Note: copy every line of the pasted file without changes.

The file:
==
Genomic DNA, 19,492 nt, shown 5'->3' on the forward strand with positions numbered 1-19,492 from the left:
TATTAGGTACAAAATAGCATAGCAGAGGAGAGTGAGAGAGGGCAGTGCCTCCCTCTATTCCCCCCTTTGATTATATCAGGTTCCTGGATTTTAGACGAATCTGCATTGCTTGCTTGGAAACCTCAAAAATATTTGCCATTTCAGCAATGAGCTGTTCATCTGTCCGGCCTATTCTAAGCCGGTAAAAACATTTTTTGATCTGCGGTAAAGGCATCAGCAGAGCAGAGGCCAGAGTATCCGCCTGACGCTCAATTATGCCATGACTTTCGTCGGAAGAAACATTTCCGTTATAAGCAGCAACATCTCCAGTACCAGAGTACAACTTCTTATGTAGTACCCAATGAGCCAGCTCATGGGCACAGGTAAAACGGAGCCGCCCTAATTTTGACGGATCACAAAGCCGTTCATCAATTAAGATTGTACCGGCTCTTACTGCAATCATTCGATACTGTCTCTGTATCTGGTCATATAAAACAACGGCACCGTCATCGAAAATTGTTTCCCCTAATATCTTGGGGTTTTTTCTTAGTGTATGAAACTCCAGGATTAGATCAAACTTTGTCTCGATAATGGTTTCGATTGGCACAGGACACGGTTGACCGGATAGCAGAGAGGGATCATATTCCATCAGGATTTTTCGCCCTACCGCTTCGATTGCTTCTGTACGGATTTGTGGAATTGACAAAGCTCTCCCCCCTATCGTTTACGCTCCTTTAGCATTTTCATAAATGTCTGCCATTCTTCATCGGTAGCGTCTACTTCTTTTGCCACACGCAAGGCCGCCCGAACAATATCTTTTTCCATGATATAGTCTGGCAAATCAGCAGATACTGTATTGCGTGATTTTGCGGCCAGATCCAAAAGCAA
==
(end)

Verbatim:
Genomic DNA, 19,492 nt, shown 5'->3' on the forward strand with positions numbered 1-19,492 from the left:
TATTAGGTACAAAATAGCATAGCAGAGGAGAGTGAGAGAGGGCAGTGCCTCCCTCTATTCCCCCCTTTGATTATATCAGGTTCCTGGATTTTAGACGAATCTGCATTGCTTGCTTGGAAACCTCAAAAATATTTGCCATTTCAGCAATGAGCTGTTCATCTGTCCGGCCTATTCTAAGCCGGTAAAAACATTTTTTGATCTGCGGTAAAGGCATCAGCAGAGCAGAGGCCAGAGTATCCGCCTGACGCTCAATTATGCCATGACTTTCGTCGGAAGAAACATTTCCGTTATAAGCAGCAACATCTCCAGTACCAGAGTACAACTTCTTATGTAGTACCCAATGAGCCAGCTCATGGGCACAGGTAAAACGGAGCCGCCCTAATTTTGACGGATCACAAAGCCGTTCATCAATTAAGATTGTACCGGCTCTTACTGCAATCATTCGATACTGTCTCTGTATCTGGTCATATAAAACAACGGCACCGTCATCGAAAATTGTTTCCCCTAATATCTTGGGGTTTTTTCTTAGTGTATGAAACTCCAGGATTAGATCAAACTTTGTCTCGATAATGGTTTCGATTGGCACAGGACACGGTTGACCGGATAGCAGAGAGGGATCATATTCCATCAGGATTTTTCGCCCTACCGCTTCGATTGCTTCTGTACGGATTTGTGGAATTGACAAAGCTCTCCCCCCTATCGTTTACGCTCCTTTAGCATTTTCATAAATGTCTGCCATTCTTCATCGGTAGCGTCTACTTCTTTTGCCACACGCAAGGCCGCCCGAACAATATCTTTTTCCATGATATAGTCTGGCAAATCAGCAGATACTGTATTGCGTGATTTTGCGGCCAGATCCAAAAGCAA